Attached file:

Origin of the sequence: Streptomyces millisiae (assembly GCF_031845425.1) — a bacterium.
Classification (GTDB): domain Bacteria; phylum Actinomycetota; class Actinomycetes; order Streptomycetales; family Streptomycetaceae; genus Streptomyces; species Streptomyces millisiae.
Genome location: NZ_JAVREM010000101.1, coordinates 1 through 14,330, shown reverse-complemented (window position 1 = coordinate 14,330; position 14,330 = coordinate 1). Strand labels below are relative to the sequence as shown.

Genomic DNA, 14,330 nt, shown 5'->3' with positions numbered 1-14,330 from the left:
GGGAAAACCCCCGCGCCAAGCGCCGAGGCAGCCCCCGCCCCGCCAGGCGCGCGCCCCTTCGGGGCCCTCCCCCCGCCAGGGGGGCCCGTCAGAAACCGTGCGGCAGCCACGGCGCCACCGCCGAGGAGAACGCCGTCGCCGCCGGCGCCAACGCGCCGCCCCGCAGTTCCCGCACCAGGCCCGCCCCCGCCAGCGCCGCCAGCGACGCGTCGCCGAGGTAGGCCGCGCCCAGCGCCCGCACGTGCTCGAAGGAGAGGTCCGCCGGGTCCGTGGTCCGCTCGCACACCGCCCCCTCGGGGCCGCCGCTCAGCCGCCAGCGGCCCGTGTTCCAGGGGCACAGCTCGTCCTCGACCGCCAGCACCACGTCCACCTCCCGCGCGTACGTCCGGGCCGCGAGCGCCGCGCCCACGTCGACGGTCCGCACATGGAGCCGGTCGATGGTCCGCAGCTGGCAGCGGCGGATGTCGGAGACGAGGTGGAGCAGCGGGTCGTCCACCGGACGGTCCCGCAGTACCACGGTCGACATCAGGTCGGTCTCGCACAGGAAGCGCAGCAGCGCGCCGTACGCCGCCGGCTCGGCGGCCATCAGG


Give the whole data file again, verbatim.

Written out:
Origin of the sequence: Streptomyces millisiae (assembly GCF_031845425.1) — a bacterium.
Classification (GTDB): domain Bacteria; phylum Actinomycetota; class Actinomycetes; order Streptomycetales; family Streptomycetaceae; genus Streptomyces; species Streptomyces millisiae.
Genome location: NZ_JAVREM010000101.1, coordinates 1 through 14,330, shown reverse-complemented (window position 1 = coordinate 14,330; position 14,330 = coordinate 1). Strand labels below are relative to the sequence as shown.

Genomic DNA, 14,330 nt, shown 5'->3' with positions numbered 1-14,330 from the left:
GGGAAAACCCCCGCGCCAAGCGCCGAGGCAGCCCCCGCCCCGCCAGGCGCGCGCCCCTTCGGGGCCCTCCCCCCGCCAGGGGGGCCCGTCAGAAACCGTGCGGCAGCCACGGCGCCACCGCCGAGGAGAACGCCGTCGCCGCCGGCGCCAACGCGCCGCCCCGCAGTTCCCGCACCAGGCCCGCCCCCGCCAGCGCCGCCAGCGACGCGTCGCCGAGGTAGGCCGCGCCCAGCGCCCGCACGTGCTCGAAGGAGAGGTCCGCCGGGTCCGTGGTCCGCTCGCACACCGCCCCCTCGGGGCCGCCGCTCAGCCGCCAGCGGCCCGTGTTCCAGGGGCACAGCTCGTCCTCGACCGCCAGCACCACGTCCACCTCCCGCGCGTACGTCCGGGCCGCGAGCGCCGCGCCCACGTCGACGGTCCGCACATGGAGCCGGTCGATGGTCCGCAGCTGGCAGCGGCGGATGTCGGAGACGAGGTGGAGCAGCGGGTCGTCCACCGGACGGTCCCGCAGTACCACGGTCGACATCAGGTCGGTCTCGCACAGGAAGCGCAGCAGCGCGCCGTACGCCGCCGGCTCGGCGGCCATCAGG